and improves the quality of the outputs. products or features that the customer wants.on efficiency and effectiveness of processes. the six sigma process ensures that there is a very low level of defect in the output product. or simply wasteful and can be eliminated. the nature of how operations management is carried out in an organization depends very much on the nature of products or services in the organization. either because of work that is non-value adding. operations management often includes substantial measurement and analysis of internal processes. which was initially developed by Motorola. Therefore. Ultimately. particularly those which do not pertain to the value of the end product. etc. manufacturing. wholesale. for example. For instance. there are several other strategies that can be employed in order to benefit the organization. the six sigma approach to operations management. is another approach. thereby giving the customer the largest value with the lowest amount of resources. One such example of lean manufacturing is the cycle-time variation technique. though perhaps more controversial.‖ Essentially this strategy deals with the elimination of superfluous resources. managing the inputs into outputs and thinking outside the box by focusing on the specifics of the operations and process keeping in line with the mechanics of the set up provided by the organization. Lean manufacturing also involves only employing resources towards services. and is responsible for coming up with the lean manufacturing strategy.‖ A successful operations manager can contribute to the organizations success. It is important when employing this operations management technique to first identify those areas which waste of resources is occurring. Operations Management Lean Manufacturing Toyota is no stranger to operations management. The six sigma approach also relies on the specialization of different aspects of the six . sometimes known as ―Toyotaism. Six Sigma Though Toyota is strong in employing the strategy of lean manufacturing to their operations. retail. which saves on the time it takes to produce output units on a production line. by being smart on how they utilize the organizations resources. By removing errors and limiting the variability in manufacturing.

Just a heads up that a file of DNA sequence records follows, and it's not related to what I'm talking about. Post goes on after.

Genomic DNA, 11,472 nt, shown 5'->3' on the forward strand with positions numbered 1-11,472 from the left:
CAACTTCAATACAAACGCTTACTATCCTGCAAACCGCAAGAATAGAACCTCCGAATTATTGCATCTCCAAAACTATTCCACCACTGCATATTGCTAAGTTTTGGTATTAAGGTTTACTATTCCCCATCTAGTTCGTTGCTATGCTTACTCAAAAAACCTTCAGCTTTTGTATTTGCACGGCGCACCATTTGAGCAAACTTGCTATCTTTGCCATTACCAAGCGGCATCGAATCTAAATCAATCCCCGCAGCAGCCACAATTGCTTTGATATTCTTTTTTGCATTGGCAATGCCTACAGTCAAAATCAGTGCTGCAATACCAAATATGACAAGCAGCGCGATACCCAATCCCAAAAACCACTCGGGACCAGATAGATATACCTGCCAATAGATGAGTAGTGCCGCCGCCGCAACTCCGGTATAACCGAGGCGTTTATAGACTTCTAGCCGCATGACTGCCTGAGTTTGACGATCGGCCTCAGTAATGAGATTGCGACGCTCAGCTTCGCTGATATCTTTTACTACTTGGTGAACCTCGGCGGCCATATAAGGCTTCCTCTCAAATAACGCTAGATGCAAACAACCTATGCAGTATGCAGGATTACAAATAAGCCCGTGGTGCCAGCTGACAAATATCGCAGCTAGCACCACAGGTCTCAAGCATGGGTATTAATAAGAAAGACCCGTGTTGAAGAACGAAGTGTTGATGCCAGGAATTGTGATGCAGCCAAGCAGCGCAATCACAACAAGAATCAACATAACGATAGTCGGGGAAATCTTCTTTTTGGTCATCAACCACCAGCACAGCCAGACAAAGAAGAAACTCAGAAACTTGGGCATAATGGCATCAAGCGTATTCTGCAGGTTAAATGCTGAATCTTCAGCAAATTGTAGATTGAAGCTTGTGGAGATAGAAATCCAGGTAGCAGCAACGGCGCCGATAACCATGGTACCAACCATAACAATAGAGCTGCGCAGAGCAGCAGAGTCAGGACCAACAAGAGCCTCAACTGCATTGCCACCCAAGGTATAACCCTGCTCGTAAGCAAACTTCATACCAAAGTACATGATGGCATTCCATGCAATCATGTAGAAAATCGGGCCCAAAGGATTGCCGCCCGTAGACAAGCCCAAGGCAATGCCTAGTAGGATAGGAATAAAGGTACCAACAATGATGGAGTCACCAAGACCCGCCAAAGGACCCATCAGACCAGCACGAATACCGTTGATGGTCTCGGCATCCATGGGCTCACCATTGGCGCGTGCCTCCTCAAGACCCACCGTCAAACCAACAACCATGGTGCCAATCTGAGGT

employees) as well as external. but in addition to this it also seeks to continually improve all areas of operations. which will produce the maximum improvement in the overall organization. At the top of this hierarchical chain are the executive leadership who serve to set out the vision for implementation of the six sigma. Another important feature of Kaizen is to focus on carrying out small experiments and measuring their results rather than implementing large sweeping changes. This strategy relies on the premise that there are only at most a few constraints limiting productivity and output. coordination and mentoring. This strategy is employed by first recognizing and addressing the largest constraint. These constraints can be internal to the company (equipment. and that the most crucial step is to focus resources into minimizing the constraint. Kaizen also involves an emphasis on selfdiscipline. specific projects. and as such the organization ought to identify these constraints and restructure their operations in order to address these constraints and thereby minimize them. policy. This idea of continual improvement is carried out on a dayto-day basis. as small changes can be judged and quickly adapted accordingly. teamwork. This approach is closely linked to the lean manufacturing approach in the sense that it also focuses on reducing wasted resources that do not add value to the end product. which focuses on incremental but continuous improvement.sigma approach. . and this system works on a hierarchy of people. and serves to humanize the workplace by eliminating unnecessary hard work and thus encouraging all employees to participate in the improvement of the organization. and then below them various levels of personnel who are in charge of broad implementation. Kaizen Another Japanese-born method of operations management is the principle of Kaizen. improved morale and suggestions for improvement from all levels of the organization. Theory of Constraints The theory of constraints is an operations management technique that suggests that typically there are small constraints that limit an organizations ability to achieve their desired goal. and then focusing on other constraints in turn. statistical projects.